If you have a disagreement with another mom in your homeschool community, take a step back (and a deep breath), find a trusted friend to pray with you - and extend grace.

Most important of all, give YOURSELF grace.

You cannot do it all. You will not be perfect. Your children are not perfect.

Do you understand?

Grace wins. Every.single.time.

I know it is hard and contrary to our nature, but I have failed enough times at extending grace to know now that it IS the only option.

One of our favorite martyrs we have studied is Jim Elliot - I love his words:

“Lord, give me firmness without hardness, steadfastness without dogmatism, love without weakness.” 
― Jim Elliot

Yes, these words apply to our faith in God, but I believe they apply to our relationship with others, and especially our relationships within our homeschool.

*Have you read Philip Yancey’s What’s So Amazing About Grace? It will inspire you.

Change in the Homeschool

My husband and I are constantly saying, “Bob & weave! Bob & Weave!”

Think of homeschooling as a boxing match - in order to survive you need to bob & weave! (Let’s hope your homeschool isn’t as combative as an actual boxing match, but you know what I mean!)

In our early days of homeschool I used to view the need to change as a weakness - a lack of poor planning on my part. If something wasn’t working, it was probably because of my action or inaction in that particular area.

The two essentials ingredients of our homeschool

I couldn’t have been more wrong.

Because homeschool is completely interwoven with our home life, things are constantly changing.

Saxon Math worked for us for many years, but as my children (my daughter, in particular) grew we needed to make a change. (But wasn’t Saxon the gold standard of math? What was wrong with my homeschool that it didn’t work for us?)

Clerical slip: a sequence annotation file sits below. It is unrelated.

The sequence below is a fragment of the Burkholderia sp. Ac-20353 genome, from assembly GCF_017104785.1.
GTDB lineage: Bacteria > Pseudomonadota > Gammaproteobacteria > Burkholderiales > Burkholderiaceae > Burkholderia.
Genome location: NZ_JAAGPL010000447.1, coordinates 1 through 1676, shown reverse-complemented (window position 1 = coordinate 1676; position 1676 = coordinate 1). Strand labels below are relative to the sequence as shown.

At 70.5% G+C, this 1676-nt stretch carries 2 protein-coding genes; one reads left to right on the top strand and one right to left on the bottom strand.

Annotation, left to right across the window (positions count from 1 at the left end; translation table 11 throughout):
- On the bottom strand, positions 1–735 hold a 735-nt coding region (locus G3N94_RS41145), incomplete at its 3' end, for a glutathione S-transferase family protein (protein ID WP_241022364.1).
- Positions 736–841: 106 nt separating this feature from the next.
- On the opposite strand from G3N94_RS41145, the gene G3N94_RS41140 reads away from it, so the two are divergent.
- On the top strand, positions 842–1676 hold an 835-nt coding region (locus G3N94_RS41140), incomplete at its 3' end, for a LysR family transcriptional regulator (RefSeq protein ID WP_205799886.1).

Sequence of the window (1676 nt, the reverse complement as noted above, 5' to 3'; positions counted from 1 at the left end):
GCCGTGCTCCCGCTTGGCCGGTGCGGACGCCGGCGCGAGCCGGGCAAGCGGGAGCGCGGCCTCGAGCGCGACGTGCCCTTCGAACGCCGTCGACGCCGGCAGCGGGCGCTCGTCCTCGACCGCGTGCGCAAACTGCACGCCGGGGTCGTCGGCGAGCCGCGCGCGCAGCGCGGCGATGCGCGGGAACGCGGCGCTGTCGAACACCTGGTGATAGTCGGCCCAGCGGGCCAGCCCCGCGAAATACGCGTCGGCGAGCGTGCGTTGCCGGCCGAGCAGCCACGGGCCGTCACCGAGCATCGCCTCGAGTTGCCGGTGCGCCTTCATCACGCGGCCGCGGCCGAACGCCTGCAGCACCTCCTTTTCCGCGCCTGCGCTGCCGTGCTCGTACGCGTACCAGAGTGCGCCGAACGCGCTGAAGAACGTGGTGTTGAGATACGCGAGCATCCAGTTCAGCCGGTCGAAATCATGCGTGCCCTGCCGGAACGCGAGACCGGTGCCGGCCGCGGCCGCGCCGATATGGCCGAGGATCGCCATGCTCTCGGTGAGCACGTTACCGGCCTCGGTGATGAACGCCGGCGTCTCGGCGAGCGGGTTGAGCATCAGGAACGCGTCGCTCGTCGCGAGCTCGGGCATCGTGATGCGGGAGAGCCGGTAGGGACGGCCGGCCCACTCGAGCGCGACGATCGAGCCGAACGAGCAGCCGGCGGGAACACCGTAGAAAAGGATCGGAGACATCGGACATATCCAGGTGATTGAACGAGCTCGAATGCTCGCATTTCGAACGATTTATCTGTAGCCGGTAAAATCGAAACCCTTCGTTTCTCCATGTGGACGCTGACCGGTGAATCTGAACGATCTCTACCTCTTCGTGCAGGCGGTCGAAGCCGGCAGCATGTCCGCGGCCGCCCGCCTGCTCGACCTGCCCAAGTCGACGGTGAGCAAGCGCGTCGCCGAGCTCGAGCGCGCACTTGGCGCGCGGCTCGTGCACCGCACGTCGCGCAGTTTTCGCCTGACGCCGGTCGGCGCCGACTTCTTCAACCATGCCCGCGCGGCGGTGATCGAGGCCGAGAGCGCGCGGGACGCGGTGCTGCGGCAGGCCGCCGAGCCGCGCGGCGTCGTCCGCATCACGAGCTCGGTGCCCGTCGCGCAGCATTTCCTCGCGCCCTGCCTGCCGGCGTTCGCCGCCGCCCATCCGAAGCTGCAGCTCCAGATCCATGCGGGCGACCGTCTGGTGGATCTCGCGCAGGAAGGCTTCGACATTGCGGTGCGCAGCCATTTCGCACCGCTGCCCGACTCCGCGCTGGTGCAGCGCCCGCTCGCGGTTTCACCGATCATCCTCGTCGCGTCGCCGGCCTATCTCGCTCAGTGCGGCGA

In 2013 I gave up a huge homeschool ideal - we had to CHANGE.

We changed Classical Conversations communities in 2016.

Our family needed to adjust when my mom was dying of cancer, when my dad was transitioning to Assisted Living, and again when my father-in-law passed away.

And here’s the thing about change: while it is painful and we sometimes go kicking and screaming, the ability to adjust with grace is probably the BIGGEST LIFE SKILL we can give our children through homeschooling.

Having to make a change isn’t a sign of weakness and it isn’t a sign of failure, it is a sign of self-awareness, growth, and strength.

So this week, while we were occupied with all of the things of life - things like basketball playoffs, teaching SQUILT lessons, college housing deposits, piano practice, read alouds, and MORE…the two things on my heart to share with you were about grace and change.

I would love to hear from you!

Have there been instances of dramatic change in your homeschool? What about moments where you have given or received grace?

Share them with us in the comments below.

The Two Most Important Ingredients in Your Homeschool